Despite our continued fascination with it, cheating is something we’ve always struggled to define as a society. Does it count as cheating if, as The Killers might say, it was only a kiss? Is it cheating if you watch porn, or like someone else’s thirst traps on Instagram? In recent years, the concept of “emotional infidelity” has swept the discourse: is it cheating if you’ve never touched someone else, but have instead been emotionally unfaithful, and if you have, is that maybe even worse?
But in an age of increasingly mainstream discussions of consensual non-monogamy — which encompasses everything from polyamory to the various kinds of open relationships that are gaining popularity among modern couples — our questions about infidelity are no longer limited to what acts or transgressions count as cheating, but also ask what role cheating itself occupies in the grand scheme of non-monogamy.
In recent years, as “consensually” or “ethically” non-monogamous relationship styles have entered mainstream discourse and gradually become more viable options for otherwise traditional couples, non-monogamy has often been presented — or interpreted — as a morally favorable alternative to infidelity. Why cheat when you can just have an open relationship, one in which all parties are aware of and agree to the terms of any non-monogamous activity that may be taking place?
It’s sound logic, to be sure, and in many (generally very positive) ways, so-called ethical or consensual non-monogamy actually has provided a better, more transparent alternative to infidelity for the many people in relationships who would like to explore sex outside of those relationships.
But with this increased awareness and acceptance of non-monogamy has come a reluctance to include cheating under that umbrella, something Dr. Zhana Vrangalova, LELO Sexpert and NYU professor of Human Sexuality, addressed in a recent tweet: “Call it what you want, cheating is a form of nonmonogamy.”
According to Vrangalova — who is also the creator of Open Smarter, an online program that guides individuals and couples through a safer and more pleasurable opening up journey — with increased acceptance of consensual non-monogamy has come an increased stigmatization of what we might call “non-consensual non-monogamy,” i.e. cheating. Vrangalova cites recent data from the General Social Survey (GSS) suggesting that American attitudes toward infidelity have only soured in recent years as other forms of non-monogamy have entered the mainstream. This isn’t necessarily a bad thing, or a bad thing at all, really. Cheating, on the other hand, is.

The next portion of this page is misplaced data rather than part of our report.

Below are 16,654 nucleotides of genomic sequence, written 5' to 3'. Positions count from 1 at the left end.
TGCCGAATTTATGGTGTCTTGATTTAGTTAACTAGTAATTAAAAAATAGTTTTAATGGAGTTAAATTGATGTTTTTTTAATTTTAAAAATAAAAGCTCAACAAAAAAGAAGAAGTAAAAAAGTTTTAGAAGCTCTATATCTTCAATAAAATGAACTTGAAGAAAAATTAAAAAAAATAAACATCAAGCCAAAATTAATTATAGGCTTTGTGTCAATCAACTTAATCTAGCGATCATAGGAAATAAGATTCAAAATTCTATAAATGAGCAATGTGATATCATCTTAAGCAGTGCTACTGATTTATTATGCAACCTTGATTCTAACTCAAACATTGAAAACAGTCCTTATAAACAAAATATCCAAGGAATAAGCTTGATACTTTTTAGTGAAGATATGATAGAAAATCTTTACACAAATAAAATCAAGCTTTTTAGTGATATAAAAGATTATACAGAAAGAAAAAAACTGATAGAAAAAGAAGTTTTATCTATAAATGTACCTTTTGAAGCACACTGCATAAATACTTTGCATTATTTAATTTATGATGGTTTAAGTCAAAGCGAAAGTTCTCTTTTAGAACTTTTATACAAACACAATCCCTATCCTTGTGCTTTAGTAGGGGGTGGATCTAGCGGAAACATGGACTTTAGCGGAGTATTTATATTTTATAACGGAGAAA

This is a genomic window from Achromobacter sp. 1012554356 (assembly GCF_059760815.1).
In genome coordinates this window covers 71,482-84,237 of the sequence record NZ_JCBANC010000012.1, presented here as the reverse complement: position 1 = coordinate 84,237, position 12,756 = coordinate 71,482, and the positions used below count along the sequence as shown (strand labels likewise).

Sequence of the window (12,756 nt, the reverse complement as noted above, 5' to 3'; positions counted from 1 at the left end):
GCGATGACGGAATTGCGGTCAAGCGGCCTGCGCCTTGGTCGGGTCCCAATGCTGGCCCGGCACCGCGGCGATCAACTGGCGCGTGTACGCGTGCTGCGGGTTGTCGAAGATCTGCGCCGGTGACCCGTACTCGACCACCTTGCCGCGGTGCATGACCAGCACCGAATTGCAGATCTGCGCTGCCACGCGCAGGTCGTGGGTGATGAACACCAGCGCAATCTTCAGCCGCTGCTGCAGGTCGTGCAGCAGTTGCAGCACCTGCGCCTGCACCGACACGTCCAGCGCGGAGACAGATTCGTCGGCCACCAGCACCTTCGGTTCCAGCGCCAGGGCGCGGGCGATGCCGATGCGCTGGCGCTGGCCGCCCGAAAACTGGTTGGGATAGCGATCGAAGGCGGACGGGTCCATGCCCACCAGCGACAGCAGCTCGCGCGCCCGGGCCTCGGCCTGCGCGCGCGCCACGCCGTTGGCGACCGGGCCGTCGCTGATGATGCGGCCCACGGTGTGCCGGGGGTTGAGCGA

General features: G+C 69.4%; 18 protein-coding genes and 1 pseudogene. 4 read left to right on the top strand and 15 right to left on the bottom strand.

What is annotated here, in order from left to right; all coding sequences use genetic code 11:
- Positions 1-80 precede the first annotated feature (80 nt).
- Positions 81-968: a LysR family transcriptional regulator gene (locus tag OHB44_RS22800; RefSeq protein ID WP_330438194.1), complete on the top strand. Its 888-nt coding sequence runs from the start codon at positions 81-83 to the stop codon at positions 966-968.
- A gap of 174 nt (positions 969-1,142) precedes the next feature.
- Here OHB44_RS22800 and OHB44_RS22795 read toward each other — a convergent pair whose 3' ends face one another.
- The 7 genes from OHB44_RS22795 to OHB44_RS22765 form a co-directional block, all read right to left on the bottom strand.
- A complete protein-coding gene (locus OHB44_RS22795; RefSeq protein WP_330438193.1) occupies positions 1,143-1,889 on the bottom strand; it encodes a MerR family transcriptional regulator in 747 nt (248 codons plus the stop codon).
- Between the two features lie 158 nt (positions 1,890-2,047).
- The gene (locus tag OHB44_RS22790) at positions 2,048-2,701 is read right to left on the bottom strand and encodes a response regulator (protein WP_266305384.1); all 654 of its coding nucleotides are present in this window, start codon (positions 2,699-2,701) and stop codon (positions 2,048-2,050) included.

“Infidelity needs to remain stigmatized on some level — it’s a bad thing, right? It’s objectively a bad thing,” Vrangalova tells InsideHook. “I think we all agree on that more or less, even the people who do it generally agree that it’s a bad thing.”
The problem, however, is that with increased attention paid to non-monogamy has come a tendency to conflate what is usually referred to as consensual or ethical non-monogamy with the broader, ethically neutral umbrella term of non-monogamy. In other words, “non-monogamy” has, for some, become a stand-in for morally and/or socially preferable forms of extra-monogamous activity — i.e. open relationships in which all parties are aware of the circumstances — one that precludes infidelity from falling under that umbrella.
For a brief crash course, non-monogamy is an umbrella term that covers a wide variety of behaviors and relationship styles that involve having sex with more than one partner. It is a neutral term that covers all kinds of non-monogamous activity, from “consensually” non-monogamous open relationships and polyamorous arrangements to casual sex and, yes, even infidelity.